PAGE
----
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Social skills deficits and vocal characteristics of children with social phobia or Asperger's disorder: a comparative study.
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Social skills deficits and vocal characteristics of children with social phobia or Asperger's disorder: a comparative study.

Author: LA Scharfstein Affiliation: Department of Psychology, University of Central Florida, 4000 Central Florida Blvd., Orlando, FL 32816, USA. lscharfstein@gmail.com; DC Beidel; VK Sims; Rendon Finnell L
Edition/Format: Article Article : English
Publication:Journal of abnormal child psychology, 2011 Aug; 39(6): 865-75
Database:From MEDLINE®/PubMed®, a database of the U.S. National Library of Medicine.
Other Databases: British Library SerialsECOERICElsevier
Summary:
Social skills deficits are commonly reported among children with social phobia (SP) and children with Asperger's Disorder (AD); however, a lack of direct comparison makes it unclear whether these groups, both of which endorse the presence of social anxiety, have similar or unique skills deficits. In this investigation, the social behaviors of children with SP (n=30) or AD (n=30) were compared to a typically  Read more...
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Document Type: Article
All Authors / Contributors: LA Scharfstein Affiliation: Department of Psychology, University of Central Florida, 4000 Central Florida Blvd., Orlando, FL 32816, USA. lscharfstein@gmail.com; DC Beidel; VK Sims; Rendon Finnell L
ISSN:0091-0627
Language Note: English
Unique Identifier: 730069378
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Abstract:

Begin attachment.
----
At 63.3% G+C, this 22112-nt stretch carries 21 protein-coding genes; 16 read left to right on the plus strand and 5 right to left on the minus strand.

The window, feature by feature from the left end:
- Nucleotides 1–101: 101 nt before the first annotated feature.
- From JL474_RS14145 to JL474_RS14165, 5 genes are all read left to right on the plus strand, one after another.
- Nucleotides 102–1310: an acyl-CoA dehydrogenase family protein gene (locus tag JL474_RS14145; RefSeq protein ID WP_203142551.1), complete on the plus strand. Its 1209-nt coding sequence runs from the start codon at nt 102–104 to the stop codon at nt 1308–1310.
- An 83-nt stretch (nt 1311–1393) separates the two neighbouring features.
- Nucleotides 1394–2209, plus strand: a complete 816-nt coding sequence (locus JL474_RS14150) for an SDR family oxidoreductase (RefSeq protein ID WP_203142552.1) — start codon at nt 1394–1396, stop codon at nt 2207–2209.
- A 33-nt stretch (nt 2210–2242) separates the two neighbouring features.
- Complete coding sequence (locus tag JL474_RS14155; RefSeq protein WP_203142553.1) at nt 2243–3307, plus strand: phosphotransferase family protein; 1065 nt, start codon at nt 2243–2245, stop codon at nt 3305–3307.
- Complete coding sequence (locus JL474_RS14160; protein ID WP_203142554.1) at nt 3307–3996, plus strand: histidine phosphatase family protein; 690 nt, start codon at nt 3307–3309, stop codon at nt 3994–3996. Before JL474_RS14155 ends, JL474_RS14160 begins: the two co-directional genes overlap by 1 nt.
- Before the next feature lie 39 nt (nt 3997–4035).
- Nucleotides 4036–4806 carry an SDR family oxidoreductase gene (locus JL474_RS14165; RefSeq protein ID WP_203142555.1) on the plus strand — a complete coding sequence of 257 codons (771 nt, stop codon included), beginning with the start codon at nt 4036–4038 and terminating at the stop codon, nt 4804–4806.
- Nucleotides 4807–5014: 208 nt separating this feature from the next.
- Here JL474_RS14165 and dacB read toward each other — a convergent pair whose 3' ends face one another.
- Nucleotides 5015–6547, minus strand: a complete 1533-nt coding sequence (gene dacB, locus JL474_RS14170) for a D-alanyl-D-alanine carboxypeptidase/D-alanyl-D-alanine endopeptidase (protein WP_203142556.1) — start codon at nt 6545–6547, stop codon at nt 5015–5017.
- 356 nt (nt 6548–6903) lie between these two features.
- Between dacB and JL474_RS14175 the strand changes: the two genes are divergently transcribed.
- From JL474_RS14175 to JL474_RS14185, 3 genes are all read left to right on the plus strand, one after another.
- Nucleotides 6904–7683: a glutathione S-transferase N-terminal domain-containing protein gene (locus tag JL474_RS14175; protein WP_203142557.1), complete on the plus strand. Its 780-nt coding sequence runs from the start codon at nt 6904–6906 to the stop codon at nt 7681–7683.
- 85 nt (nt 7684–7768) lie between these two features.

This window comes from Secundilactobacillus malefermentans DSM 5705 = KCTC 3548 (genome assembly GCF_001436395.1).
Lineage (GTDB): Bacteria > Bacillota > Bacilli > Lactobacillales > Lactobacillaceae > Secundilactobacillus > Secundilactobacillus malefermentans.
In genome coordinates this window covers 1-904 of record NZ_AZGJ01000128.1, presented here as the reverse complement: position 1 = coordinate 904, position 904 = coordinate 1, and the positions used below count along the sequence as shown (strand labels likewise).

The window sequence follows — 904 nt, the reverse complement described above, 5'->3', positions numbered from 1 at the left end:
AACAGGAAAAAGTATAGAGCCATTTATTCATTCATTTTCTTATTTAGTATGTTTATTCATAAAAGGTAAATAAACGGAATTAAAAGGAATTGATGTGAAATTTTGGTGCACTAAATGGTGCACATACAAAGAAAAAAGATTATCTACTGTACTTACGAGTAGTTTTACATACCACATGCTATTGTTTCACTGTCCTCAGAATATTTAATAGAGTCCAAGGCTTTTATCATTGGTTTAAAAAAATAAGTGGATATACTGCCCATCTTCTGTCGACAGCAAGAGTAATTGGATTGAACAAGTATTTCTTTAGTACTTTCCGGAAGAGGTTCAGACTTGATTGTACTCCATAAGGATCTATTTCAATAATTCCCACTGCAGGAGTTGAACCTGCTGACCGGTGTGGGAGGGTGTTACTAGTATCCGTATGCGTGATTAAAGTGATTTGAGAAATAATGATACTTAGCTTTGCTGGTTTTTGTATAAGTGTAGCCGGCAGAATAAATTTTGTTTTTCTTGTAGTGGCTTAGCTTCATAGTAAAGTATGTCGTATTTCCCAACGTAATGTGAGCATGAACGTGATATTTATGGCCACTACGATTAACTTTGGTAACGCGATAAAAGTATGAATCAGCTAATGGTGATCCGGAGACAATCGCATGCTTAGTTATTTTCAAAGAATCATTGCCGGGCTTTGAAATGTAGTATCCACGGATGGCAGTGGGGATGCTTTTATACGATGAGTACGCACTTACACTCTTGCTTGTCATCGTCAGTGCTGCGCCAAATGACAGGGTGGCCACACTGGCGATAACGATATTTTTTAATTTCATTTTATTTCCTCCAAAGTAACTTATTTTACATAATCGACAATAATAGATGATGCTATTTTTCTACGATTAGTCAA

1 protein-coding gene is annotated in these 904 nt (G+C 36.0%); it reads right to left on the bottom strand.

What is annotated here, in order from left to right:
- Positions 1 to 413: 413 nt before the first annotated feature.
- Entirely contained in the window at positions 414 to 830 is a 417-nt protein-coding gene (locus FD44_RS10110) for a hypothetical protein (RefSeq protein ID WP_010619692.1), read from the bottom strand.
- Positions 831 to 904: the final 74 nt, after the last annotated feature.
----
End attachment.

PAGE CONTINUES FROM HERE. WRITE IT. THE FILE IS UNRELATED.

Social skills deficits are commonly reported among children with social phobia (SP) and children with Asperger's Disorder (AD); however, a lack of direct comparison makes it unclear whether these groups, both of which endorse the presence of social anxiety, have similar or unique skills deficits. In this investigation, the social behaviors of children with SP (n=30) or AD (n=30) were compared to a typically developing (TD) peer group (n=30) during structured role play interactions. Data were analyzed using blinded observers' ratings of overt behaviors and digital vocal analysis of verbal communication. Compared to children with AD and TD children, children with SP exhibited less overall social skill, an ineffective ability to manage the conversational topic (pragmatic social behavior), and deficient speech production (speech and prosodic social behavior). There were no differences in observer ratings between children with AD and TD children. However, using digital analysis of vocal characteristics (i.e., intensity, pitch), distinct vocal patterns emerged. Specifically, children with AD spoke more softly than TD children, and had lower vocal pitch and less vocal pitch variability than children with SP. This pattern may be subjectively heard as monotonic speech. Consistent with a vocal pattern associated with heightened anxiety, children with SP spoke more softly and had less voice volume variation than TD children, and had higher vocal pitch and more vocal pitch variability (jitteriness) than children with AD. Clinical implications of these findings are discussed.

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